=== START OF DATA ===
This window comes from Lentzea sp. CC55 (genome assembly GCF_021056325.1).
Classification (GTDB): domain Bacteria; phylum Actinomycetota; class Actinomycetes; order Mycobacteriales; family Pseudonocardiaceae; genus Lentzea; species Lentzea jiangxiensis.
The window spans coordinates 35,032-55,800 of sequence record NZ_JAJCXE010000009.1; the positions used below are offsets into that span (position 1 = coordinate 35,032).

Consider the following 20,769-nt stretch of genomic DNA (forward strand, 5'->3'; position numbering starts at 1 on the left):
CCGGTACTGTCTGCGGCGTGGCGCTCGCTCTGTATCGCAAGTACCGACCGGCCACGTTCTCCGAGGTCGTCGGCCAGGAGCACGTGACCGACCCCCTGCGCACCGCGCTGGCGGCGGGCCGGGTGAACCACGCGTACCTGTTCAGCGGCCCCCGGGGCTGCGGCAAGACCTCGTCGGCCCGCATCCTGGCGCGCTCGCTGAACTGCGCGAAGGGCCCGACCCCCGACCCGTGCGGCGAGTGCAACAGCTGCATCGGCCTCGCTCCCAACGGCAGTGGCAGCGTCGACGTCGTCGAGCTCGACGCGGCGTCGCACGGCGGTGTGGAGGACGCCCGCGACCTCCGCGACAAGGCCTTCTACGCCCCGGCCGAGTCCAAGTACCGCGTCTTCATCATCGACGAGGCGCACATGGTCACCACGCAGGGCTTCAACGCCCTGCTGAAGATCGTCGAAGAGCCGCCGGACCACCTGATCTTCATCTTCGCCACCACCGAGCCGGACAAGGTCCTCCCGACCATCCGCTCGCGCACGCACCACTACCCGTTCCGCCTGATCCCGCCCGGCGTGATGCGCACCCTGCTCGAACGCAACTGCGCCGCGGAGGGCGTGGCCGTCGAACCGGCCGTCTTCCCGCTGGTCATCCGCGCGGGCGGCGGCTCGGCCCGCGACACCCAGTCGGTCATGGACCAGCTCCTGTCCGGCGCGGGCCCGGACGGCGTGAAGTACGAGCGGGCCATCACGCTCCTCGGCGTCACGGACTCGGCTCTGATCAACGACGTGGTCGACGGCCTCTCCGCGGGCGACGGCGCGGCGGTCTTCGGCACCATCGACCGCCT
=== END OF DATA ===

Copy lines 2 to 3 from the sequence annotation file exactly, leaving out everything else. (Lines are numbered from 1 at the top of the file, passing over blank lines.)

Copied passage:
Classification (GTDB): domain Bacteria; phylum Actinomycetota; class Actinomycetes; order Mycobacteriales; family Pseudonocardiaceae; genus Lentzea; species Lentzea jiangxiensis.
The window spans coordinates 35,032-55,800 of sequence record NZ_JAJCXE010000009.1; the positions used below are offsets into that span (position 1 = coordinate 35,032).